J. M fCombe is breaking a two-yf arold by "Tractor from a half-sister to Afton Loch; the dam of Sunny Loch. The Polymnian is doing useful work at .Biccarton, and so far there-has not been a return of the trouble which restricted his racing in previous seasons. Eoseday's three-year-old brother, trained by T. H. Gillett for. Mr. J. S. Barrett, is to be given his first run in, public at the Ashburton Meeting this month. He has -grown considerably during the past lews months, and may not be at- his best,till later in the Beasori, Bays an exchanged - The Kingsclere training establishment was offered for sale at the London Auction Mart on 22nd July, 'but was withdrawn when the bidding had reached £40,000. There were three bidders, but the reserve was not .reached. The property, which consists of the residence, stables, several loose boxes, the gallops, and an estate- of over three thousand acres, was owned by Mr. John Porter for many years, and it was here that Ormonde, Orme, Flying Fox, and numerous other celebrated horsea\ were trained for their engagements. In more recent years Willie Waugh trained at Kingsclere, but it was during the Porter era that the place became worldrenowned. v" _ . ■ „. ... There are already sufficient risks with unsatisfactory starts and other happenings in connection'with racing, without aerial terrors, as was the case at Liverpool, when an aeroplane,'flying dangerously low, upset horses and added to the starter's difficulty, says the 'Sporting Life." Both He Sings and Glasheen lost many lengths at the start from this cause, .and it is hoped that pro- , tests will be made. At Doncaster there was a similar occurrence, and Lord Lonsdale, who was present, took prompt action.; ',-■■' . ' The nursery Mason ."was >n full swing when the last mail left England,-and racing enthusiast* were busily employed looking out for the classic winners of next year. Apparently Coronach is something out of the ordinary, for concerning him the "Sporting Life" saya:-— 'iLord Woolavington made a rare bargain when' buying the mare Wet Kiss privately from her breeder, the exjockey W. Higga. There are few,, if any, better two-year-olds than her son Coronach, who cantered away from his rivals in the Bous Memorial Stakes at Goodwood. ' He is a fine stamp of colt, taking much after his sire Hurry On, though not in colour. For so commanding a colt his action is hard to fault. He came bowling down the hill in effortless 'style, and, Hhough Pillion kept with him to below, the distance, the Beckhampton colt-strode away from his rivals from that point, and scored just as far as Archibald cared to let him. Hercules sweated a lot, and, moving short in the race, never.got out of the ruck" to threaten the least danger to Coronach, who has inherited the stoutness and stamina of his sire." Goodwood, rather misplaced the "glorious" on Goodwood Stakes day, for a sea of mist and heavy-, rain obscured, the.-vision .to sucb an i.xtent that not until the last nice could the horses be. followed, all the way .round-the course. In reality all the spectators saw for the greatest part of the day were the horses finishing over . the last furlong. _ Any other happenings were wrapped in mystery- • .-•'■• According to an English exchange, Caravel is the highest priced horse ever shipped to Australia. Caravel was a good and consistent horse in the' Old Land.. . ■ ' ... ' According" to ■ Sydney exchanges,Boaster is none the worse for his fall .over the trestle on the foggy morning at Randwick.. lie is well forward in condition, and requires-little last work to brine him to his best. "t-Mlet" Meps-c watimful s,y» mi .ft«:w Ze4*B(l Jwmii iv Sy.ihi^ ami be £i'iUi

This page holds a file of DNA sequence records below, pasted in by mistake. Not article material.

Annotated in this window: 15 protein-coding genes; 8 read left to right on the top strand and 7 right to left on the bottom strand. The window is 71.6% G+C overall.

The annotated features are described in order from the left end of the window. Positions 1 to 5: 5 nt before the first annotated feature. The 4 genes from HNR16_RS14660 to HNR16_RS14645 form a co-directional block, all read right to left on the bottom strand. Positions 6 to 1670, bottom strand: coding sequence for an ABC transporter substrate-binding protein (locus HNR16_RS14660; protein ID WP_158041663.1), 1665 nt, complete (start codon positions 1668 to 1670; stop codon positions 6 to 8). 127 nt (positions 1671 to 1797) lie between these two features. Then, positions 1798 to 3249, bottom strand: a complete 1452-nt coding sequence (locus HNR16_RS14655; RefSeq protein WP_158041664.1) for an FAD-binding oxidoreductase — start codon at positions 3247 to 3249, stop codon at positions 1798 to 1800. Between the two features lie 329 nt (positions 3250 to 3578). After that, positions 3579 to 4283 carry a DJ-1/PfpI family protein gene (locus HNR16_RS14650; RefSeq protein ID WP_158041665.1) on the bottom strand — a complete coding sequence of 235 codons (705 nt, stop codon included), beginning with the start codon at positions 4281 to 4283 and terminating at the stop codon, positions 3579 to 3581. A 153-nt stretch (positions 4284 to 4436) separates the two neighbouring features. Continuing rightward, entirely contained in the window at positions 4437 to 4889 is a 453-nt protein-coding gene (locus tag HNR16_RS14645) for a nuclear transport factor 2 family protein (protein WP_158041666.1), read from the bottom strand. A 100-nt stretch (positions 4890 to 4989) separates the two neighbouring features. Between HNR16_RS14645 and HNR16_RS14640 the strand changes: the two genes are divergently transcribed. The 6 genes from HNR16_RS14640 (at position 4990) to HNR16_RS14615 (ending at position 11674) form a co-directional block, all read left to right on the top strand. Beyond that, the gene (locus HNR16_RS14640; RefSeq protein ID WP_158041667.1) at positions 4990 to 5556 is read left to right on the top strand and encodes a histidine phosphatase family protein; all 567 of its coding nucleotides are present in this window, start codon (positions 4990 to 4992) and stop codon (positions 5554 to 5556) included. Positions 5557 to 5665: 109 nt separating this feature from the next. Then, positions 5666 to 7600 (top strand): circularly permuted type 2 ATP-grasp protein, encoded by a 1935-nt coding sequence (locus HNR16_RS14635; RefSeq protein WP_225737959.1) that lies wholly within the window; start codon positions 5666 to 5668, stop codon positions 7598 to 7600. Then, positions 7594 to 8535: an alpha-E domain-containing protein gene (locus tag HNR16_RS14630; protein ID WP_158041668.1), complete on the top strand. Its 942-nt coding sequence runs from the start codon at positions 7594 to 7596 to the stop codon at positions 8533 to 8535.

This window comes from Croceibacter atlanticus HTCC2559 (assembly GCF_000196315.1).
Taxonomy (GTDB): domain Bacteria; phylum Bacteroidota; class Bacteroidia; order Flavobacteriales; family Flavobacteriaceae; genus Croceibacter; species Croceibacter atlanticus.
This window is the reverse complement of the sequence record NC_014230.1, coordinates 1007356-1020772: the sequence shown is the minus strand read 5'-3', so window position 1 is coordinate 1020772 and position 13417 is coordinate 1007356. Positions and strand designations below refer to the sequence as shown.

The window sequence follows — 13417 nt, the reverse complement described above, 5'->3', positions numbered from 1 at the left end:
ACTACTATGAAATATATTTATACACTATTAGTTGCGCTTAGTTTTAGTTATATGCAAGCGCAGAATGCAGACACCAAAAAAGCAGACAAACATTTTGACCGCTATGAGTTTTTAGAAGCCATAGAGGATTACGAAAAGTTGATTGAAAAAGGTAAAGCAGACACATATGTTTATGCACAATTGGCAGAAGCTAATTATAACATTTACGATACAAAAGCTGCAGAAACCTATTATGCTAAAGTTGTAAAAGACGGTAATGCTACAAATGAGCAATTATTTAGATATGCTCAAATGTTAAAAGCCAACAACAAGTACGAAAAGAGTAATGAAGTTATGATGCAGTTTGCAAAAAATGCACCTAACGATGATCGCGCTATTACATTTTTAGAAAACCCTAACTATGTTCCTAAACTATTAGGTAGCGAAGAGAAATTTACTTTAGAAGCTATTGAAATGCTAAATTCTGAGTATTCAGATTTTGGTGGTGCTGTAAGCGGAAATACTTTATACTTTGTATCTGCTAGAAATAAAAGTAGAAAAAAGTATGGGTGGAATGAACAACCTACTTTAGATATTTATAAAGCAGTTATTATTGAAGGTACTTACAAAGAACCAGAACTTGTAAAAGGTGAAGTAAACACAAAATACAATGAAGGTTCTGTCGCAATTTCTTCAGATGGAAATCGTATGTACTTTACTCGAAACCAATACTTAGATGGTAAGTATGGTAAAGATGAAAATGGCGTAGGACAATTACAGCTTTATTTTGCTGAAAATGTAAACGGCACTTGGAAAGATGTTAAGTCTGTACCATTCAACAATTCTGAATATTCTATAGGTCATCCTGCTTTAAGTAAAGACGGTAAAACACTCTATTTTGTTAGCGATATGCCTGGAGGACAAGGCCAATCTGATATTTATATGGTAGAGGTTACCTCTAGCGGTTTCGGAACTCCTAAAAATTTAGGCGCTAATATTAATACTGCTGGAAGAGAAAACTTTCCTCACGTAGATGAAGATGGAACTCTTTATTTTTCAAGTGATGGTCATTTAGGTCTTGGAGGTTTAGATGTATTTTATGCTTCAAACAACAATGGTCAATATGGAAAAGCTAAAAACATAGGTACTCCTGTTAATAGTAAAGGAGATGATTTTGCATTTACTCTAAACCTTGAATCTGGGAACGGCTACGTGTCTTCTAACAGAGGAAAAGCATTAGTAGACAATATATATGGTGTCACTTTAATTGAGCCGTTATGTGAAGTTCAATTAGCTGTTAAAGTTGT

that recently he saw Pilliewinkie beat Haze in a mile gallop, but the latter made a good showing against ; a firstclass horse. Both horses are expected by_ "Pilot" to pay expenses, and Pilliewinkie to earn place money in some of the weight-for-age races. If, the Australian writers are not a lone way wide of the mark, the A.J.C. Derby, with its prize money of £8000, ■will not be bard to win this year. The Sydney-trained three-year-olds^ appear very moderate, and it was not until Amounis showed a little form recently that New South Wales had a'representative worthy of discussion. Manfred, Hampden, Ambassador, Phocion,. and Petunia are mentioned as the possibilities from Victoria. Manfred on two-year-old form has the race at his_ mercy, but he has "shown temper in his work and, at the barrier. This is nothing in his favour, but he seems decidedly superior to the rest, of whom Amonnis may be the beat. New Zealand may be represented by the Martian filly Lucinda and by Diogenes. Lucinda his yet to race, and it is understood she has done well since going to Australia. Diogenes has won only one race, but he did it in such good style as to suggest that he may not be out of place in the Derby field this year. Scarlet, the Sydney Cup winner of 1924, has foaled a colt to Valaie. If there is anything in breeding this youngster should.be able to gallop. A. Reed is to ride Frances Tressady in the Metropolitan. Frances Tressady and Ambassador should be in Sydney by now if plans were adhered to. In England two-year-olds of any class are lightly raced, but this year Nothing Venture (Prince Galahad—Risky) is an exception. At the commencement of the season he won the Brocklesby Stakes, and, though "many past winners of that race have not trained on, Nothing Venture has done so, his eleven starts .having given seven wins, three minor placings, and a nowhere. He was a very cheap yealrling, costing only 200 gns. It was cabled that the Aga Khan was the buyer of Straitlace for 17,000 gns, but this fcaa incorrect, the Hon. G. Lambton buying her and Shrove (9000 gns.) for Mr. Esmond. Both mares have gone to France, where their new owner intends breeding and racing on an extensive scale. In giving 26,000 gns. for two young brood mares Mr. Esmond displayed plenty enterprise, especially as «o many mares that have been conspicuous, successes on the race track have failed badly at, the stud. . The Otago racehorses, Solway, Rob, Olympia, Courtly, Real, ■ Tholomon, Luthy, arid Cartoon will be shipped by the Manuka at punedin to-day for Melbourne. ■':'. - . . ,

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NOTES AND COMMENTS, Evening Post, Volume CX, Issue 62, 10 September 1925

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1,529

NOTES AND COMMENTS Evening Post, Volume CX, Issue 62, 10 September 1925